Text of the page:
"Not only do we want to help people adopt these tools, we also want to help advance the tools," Darmitz says, adding that most of the early generative animation technology and data has only been available for academic purposes. "We're closing the gap between where research is on this and what people are actually able to use."


A screenshot of the EVA (EDGE Virtual Advisor) generative AI chatbot, which invites website visitors to ask questions and suggests topicsSheridan EDGE has supported Project Management graduate certificate student Majdi Nawfal's generative AI start-up every step of the way, including serving as its first "client".

Nawfal's product — an AI-driven dynamic chatbot capable of providing personalized guidance and support to website visitors — was inspired by his experiences as a Sheridan Peer Mentor, when Nawfal often found it challenging to quickly provide answers to student questions. He initially pursued the idea as a capstone project with EDGE, where student engagement manager Dr. Nadine Sinno helped him see the product's broader business potential.

“Feedback really helped me improve the project's focus and development.”

– Majdi Nawfal, Project Management student and Aidvisor AI Solutions Inc. founder and CEO

Now participating in an entrepreneurship-focused co-op at EDGE, Nawfal has created two minimum viable products (MVPs) to serve as prototypes: AskEDGE, which fields general questions about the centre's services, and EVA (EDGE Virtual Advisor), a platform that provides entrepreneurial advice. Both chatbots are capable of conversing in many languages.

"We need a solution that can create equity in the service we provide and prevents students from having to wait for an appointment or a reply to their email," says Dr. Sinno. "AskEDGE and EVA could both help us reach more students and have multiple engagements with the same students."

In addition to meeting weekly with Nawfal and his team, EDGE also arranged two idea validation labs that provided feedback from a panel of experts. "That feedback really helped me improve the project's focus and development," says Nawfal, who went on to become the founder and CEO of Aidvisor AI Solutions Inc.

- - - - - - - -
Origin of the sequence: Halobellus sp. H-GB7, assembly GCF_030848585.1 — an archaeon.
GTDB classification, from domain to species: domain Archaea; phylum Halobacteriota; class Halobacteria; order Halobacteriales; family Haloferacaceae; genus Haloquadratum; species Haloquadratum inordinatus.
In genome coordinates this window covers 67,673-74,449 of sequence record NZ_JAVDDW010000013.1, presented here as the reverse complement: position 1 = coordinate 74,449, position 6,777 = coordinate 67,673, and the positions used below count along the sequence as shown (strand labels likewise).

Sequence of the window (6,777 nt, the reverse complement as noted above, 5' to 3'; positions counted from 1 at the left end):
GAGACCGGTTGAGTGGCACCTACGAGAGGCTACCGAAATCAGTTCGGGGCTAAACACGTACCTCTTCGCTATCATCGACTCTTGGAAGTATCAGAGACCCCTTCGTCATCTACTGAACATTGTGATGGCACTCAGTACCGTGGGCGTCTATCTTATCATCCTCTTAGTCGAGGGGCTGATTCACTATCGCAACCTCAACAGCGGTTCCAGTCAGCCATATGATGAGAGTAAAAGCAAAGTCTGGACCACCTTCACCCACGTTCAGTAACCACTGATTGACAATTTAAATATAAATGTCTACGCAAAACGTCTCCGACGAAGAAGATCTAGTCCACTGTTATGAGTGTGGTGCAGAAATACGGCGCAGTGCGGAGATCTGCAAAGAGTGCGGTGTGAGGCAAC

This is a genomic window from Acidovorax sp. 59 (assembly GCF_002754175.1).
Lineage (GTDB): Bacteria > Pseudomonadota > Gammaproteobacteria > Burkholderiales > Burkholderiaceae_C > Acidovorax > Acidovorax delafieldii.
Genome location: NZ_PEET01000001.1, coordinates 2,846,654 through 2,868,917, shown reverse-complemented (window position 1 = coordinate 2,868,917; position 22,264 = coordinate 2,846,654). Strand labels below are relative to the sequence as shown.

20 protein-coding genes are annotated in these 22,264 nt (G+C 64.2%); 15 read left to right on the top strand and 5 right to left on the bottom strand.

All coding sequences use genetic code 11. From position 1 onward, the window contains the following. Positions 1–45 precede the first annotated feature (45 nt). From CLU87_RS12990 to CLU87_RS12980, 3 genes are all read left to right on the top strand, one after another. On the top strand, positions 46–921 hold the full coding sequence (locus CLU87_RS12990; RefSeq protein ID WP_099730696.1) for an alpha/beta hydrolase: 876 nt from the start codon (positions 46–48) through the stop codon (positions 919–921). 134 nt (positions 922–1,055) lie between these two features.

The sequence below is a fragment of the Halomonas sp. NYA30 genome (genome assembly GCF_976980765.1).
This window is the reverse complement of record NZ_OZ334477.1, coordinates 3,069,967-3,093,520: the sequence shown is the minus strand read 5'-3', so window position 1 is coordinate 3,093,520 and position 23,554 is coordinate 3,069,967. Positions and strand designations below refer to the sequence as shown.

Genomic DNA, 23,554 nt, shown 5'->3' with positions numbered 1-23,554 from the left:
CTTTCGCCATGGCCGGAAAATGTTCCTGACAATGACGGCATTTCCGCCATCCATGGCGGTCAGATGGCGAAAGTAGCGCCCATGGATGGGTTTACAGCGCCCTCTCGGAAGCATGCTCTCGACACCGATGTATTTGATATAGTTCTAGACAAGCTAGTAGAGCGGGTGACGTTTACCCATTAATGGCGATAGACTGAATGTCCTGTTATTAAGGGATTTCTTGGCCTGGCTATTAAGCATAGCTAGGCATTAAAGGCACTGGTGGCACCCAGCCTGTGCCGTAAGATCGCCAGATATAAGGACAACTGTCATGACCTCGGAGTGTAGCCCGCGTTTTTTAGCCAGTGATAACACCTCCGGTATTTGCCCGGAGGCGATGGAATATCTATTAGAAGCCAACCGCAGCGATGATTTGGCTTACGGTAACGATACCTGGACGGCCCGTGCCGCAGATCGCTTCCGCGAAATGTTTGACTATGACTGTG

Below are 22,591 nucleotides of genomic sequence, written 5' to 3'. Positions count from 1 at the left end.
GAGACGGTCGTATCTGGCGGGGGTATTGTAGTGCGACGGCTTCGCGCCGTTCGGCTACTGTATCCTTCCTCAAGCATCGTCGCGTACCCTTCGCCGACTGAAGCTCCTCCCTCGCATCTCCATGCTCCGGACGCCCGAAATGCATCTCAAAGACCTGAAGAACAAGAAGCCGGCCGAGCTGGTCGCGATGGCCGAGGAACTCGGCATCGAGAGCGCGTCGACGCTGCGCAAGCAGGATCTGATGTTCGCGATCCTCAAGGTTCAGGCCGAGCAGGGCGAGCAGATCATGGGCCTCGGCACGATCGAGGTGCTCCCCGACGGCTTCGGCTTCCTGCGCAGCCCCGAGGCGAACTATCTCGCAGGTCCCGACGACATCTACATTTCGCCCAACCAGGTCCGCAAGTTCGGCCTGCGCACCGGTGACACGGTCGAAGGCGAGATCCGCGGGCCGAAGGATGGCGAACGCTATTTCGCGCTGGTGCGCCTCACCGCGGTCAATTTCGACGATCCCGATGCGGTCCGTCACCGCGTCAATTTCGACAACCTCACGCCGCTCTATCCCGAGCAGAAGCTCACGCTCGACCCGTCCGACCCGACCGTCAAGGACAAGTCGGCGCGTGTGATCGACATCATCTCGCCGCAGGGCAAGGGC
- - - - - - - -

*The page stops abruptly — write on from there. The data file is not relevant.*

"One of the panel members also suggested that I could sell this product at a higher price point than I had in mind because automated 24/7 customer support could be such a great solution for start-ups. Small businesses spend a lot of money to attract prospective customers to their website, but if those people can't find what they're looking for, they'll bounce and are gone forever."

Centre for Intelligent Manufacturing

Two researchers examine how a prosthetic limb moves during a gait simulation powered by a robotic armNearly half of lower-limb prosthetics end up being abandoned by amputees, largely due to discomfort and sores caused by inadequate fittings.

Robotic Gait Simulator, a collaborative project between Sheridan's Centre for Intelligent Manufacturing (CIM) and global assistive device provider ProsFit Inc., aims to reduce that rejection rate by developing a digital twin to aid prosthetic fitting.

A six-axis industrial robot that mimics human gait movement patterns is used to identify pressure points of discomfort or blistering. Those results are then fed back to the digital twin platform with a finite element model to refine parameters, ultimately enabling better outcomes in the prosthetic manufacturing and fitting process.

“The application of generative AI presents a fascinating opportunity to further push the boundaries at the intersection of rigorous empirical research, robotics and AI — with the mission to improve human lives.”

– Christopher Hutchison, ProsFit co-founder and Chief Technology Officer

In phase two of the project, researchers are exploring the potential of generative AI to enhance data inputs that can account for a broader range of gait patterns. "Work that has been published does not provide equations or descriptions of how the gait pattern depends on a person's weight, height or terrain nature," explains Sheridan Faculty of Applied Science & Technology professor Dr. Nadim Arafa, the project's Principal Investigator. "AI can be useful in generating such data from different experiments and analyze these to get the exact effect. This work can also be extended to handle complicated cases such as walking down a ramp or climbing stairs."

"Apart from the value to be created in improvement for amputee populations, this exploratory research with CIM is highly innovative with the potential to unlock new areas of investigation related to biomechanics, prosthetics and rehabilitation," adds ProsFit co-founder and Chief Technology Officer Christopher Hutchison. "The application of generative AI presents a fascinating opportunity to further push the boundaries at the intersection of rigorous empirical research, robotics and AI — with the mission to improve human lives."

Learn more about Generator at Sheridan